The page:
But it would still be fair to say that the protection of internally displaced persons is inadequate, to say the least, in the contemporary world. It is, classically, in an area such as this that the study function of this Sub-Commission can come into play and that you can present your analysis and recommendations to the Commission on Human Rights and, through it, to the international community at large. What would you do to make a contribution in this area?

Then there is the issue of migrants, legal and illegal, and their families. This year, the Convention on the human rights of migrant workers and their families entered into force and we all hope that this could have positive effects for this group of humanity. But going beyond this convention, what are the issues that must be given contemporary analysis through human rights lens. One of your great members, Mrs Halima Warzazi, did the original study on this topic for the Sub-Commission a quarter of a century ago. What role will the Sub-Commission play in the future?

X. The Challenges of Inequality

Inequalities, ethnic, racial, gender, social, and other are widespread in the world. This Sub-Commission was originally named the Sub-Commission on the Prevention of Discrimination and the Protection of Minorities. How will you maintain a focus on inequality in the world, and what role will you play in the follow-up to the Durban Conference? What is, or should be, your relationship with the Committee on the Elimination of Racial Discrimination and the Committee on the Elimination of Discrimination Against Women. Are there groups suffering from discrimination that you have not yet examined? Recently I received a visit from a philantrophist who pleaded with me that some twelve million persons with or recovering from leprosy face acute social discrimination. Is this an issue where you might make a contribution? Do you need a contemporary survey of problems of inequality and discrimination affecting various groups in the world?

XI. The Challenges of Groups at Risk, in Distress

This leads me directly to the challenges of protecting groups at risk, groups that are in distress. Historically, you have played an important role in studying the human right problems of minorities and indigenous persons and you continue to make important contributions on these issues. Your working group on indigenous peoples is a case in point.

But what about other groups? In today's world millions of young women are trafficked into the worst forms of degradation and exploitation. We in the Office of High Commissioner for Human Rights have developed Guidelines to promote a human rights-based approach to the protection of victims of trafficking. What more needs to be done in these and related areas? I plead with you : please keep under focus the challenges of groups at risk, groups in distress. The discrimination against those with HIV/AIDS also requires careful attention. We in the Office of High Commissioner, along UNAIDS and other partners, have been promoting a human rights approach to the problem. We need your support in this effort.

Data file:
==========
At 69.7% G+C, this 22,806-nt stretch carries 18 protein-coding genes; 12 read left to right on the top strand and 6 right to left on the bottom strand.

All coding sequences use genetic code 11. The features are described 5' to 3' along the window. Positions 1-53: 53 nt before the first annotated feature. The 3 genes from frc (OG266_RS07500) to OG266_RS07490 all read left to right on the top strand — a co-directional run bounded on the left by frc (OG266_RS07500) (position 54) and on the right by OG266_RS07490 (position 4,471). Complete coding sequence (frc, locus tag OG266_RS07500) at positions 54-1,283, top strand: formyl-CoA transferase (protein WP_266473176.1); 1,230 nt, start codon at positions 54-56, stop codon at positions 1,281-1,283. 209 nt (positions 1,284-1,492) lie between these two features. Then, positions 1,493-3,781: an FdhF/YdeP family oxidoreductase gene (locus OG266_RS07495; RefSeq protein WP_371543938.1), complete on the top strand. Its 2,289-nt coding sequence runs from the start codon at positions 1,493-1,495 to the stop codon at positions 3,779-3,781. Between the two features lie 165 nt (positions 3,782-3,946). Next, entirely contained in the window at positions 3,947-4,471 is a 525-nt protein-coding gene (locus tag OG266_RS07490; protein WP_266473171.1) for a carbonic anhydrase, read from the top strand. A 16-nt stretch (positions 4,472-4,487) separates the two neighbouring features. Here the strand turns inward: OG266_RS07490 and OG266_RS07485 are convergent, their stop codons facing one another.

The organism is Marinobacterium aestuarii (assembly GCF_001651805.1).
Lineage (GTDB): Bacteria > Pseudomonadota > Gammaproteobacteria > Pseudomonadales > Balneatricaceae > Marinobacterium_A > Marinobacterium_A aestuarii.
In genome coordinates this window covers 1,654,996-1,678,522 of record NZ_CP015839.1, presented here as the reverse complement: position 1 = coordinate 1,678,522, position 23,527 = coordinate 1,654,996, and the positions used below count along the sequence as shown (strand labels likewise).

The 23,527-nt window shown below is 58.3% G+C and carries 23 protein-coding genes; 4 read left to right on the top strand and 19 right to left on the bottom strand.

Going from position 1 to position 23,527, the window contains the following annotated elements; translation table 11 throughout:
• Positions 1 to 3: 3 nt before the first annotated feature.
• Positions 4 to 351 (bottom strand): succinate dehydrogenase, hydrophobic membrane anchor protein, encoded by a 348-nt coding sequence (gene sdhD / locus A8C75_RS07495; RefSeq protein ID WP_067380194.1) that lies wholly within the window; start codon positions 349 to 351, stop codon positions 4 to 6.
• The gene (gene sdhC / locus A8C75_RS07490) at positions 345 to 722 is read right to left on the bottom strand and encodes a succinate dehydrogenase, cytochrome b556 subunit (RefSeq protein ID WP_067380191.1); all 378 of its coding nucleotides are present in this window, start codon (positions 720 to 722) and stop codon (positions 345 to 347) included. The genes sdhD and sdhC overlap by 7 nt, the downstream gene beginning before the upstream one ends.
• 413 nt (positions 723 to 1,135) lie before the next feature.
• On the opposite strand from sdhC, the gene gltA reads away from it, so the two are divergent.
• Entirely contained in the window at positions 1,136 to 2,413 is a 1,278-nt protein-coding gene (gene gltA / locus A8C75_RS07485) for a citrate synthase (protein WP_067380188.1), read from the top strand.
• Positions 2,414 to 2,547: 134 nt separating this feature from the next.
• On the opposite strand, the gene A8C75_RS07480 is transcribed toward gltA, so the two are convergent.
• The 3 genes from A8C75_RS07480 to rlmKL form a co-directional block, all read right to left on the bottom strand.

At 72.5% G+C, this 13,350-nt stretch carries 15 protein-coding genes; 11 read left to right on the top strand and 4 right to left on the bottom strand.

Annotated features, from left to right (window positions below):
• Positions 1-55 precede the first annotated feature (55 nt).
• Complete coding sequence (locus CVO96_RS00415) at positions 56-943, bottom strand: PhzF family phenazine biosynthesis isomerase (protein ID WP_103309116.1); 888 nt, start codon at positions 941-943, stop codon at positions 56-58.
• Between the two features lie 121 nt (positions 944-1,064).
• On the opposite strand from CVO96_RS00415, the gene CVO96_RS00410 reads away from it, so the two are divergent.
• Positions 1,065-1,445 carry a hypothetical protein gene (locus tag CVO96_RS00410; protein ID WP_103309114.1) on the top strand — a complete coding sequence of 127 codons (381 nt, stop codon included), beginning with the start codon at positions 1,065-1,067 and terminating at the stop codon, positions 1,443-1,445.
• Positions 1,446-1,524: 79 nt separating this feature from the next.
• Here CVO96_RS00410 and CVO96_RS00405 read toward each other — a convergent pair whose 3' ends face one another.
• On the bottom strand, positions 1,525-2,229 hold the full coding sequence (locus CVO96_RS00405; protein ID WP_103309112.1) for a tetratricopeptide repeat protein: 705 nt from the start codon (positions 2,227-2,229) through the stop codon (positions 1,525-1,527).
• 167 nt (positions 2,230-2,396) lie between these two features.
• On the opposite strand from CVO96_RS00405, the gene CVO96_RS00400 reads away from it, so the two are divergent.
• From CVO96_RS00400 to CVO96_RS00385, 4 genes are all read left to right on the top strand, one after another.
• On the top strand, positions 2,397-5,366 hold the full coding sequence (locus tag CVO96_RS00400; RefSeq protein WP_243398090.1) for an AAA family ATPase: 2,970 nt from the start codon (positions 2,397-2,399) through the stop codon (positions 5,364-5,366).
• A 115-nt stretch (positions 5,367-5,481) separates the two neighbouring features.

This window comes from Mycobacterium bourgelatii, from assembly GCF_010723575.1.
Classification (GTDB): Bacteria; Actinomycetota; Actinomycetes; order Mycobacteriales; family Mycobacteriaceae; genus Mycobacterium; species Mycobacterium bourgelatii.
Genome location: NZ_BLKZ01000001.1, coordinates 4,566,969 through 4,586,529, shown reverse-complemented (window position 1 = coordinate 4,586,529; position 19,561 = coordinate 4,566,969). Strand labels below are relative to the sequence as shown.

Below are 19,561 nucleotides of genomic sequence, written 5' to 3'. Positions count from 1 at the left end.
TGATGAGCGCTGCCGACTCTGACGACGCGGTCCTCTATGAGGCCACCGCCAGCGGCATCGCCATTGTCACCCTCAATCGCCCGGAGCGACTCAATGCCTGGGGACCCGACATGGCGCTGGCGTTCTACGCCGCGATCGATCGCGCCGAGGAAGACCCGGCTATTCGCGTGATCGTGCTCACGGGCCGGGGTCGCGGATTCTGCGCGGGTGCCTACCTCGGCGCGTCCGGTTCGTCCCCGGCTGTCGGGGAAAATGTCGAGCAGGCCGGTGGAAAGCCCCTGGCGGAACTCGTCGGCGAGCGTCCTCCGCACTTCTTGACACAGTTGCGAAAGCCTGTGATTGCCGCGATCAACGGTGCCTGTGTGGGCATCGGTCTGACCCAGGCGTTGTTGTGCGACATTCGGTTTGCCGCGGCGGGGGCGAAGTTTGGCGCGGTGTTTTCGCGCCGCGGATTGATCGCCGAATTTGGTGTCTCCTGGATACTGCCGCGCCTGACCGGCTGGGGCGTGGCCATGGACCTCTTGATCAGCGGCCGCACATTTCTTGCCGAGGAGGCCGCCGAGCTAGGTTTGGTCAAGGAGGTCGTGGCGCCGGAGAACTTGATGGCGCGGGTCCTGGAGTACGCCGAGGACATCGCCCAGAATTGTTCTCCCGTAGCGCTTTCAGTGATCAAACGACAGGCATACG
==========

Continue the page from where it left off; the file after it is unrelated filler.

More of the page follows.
XII. The Challenges of upholding human rights norms in a world in convulsion: The minimum guarantees we must insist upon

I should like to conclude this presentation by raising an issue that has troubled me deeply and that continues to trouble me. The human rights movement, building upon the earlier experience of organizations such as the International Labour Organization, is based on a foundation proposition that Governments will implement in good faith the international legal obligations that they have freely undertaken. The ILO Committee of Experts on the Application of International Standards, a body with one of the longest experiences in these matters, is on record that it matters not what the legal, philosophical or social system of a country, or its economic and social conditions, what matters is whether it is giving effect to its international legal obligations. This has also been the approach of human rights treaty bodies in the United Nations, Africa, Europe and the Americas.

Nowadays, crises of governance, international economic problems, terrorism, and cleavages of values or ideology are placing under stress the principle that Governments must implement what they have committed to. Then there is the element that some Governments simply may not have the resources, financial, human and material,to carry out what they have committed to.

How are we to deal with these stresses and strains on the international human rights regime? I believe that we must continue to insist on faithful compliance with international human rights obligations and that you have a role to play in analysing this issue and helping us uphold this principle. It is a matter of utmost, fundamental, importance. We can never depart from the principle of faithful implementation of international human rights obligations.

Distinguished Members of the Sub-Commission, friends of the human rights movement, Excellencies, ladies and gentlemen,

In a series of presentations before different human rights bodies I am deliberately seeking to urge policy discussions on where the contemporary human rights movement is and where it should be headed. I have done so before the Security Council, the Economic and Social Council, the Human Rights Committee, The Sub-Commission's Working Group on Indigenous Peoples, Hearings organized by the Office of the Prosecutor of the International Criminal Court, African Human Rights Ministers, the African Peer Review Mechanism and, today, before coming to this meeting, to the Board of Trustees of the Voluntary Fund for Technical Cooperation.

I consider your role as the analytical and thinking part of the United Nations human rights system to be key in helping us steer course to the human rights policies and strategies of the future. I am profoundly committed to the thought that, in human rights, Passion Matters! I should like to invite you to passion for the promotion and protection of human rights.

Thank you.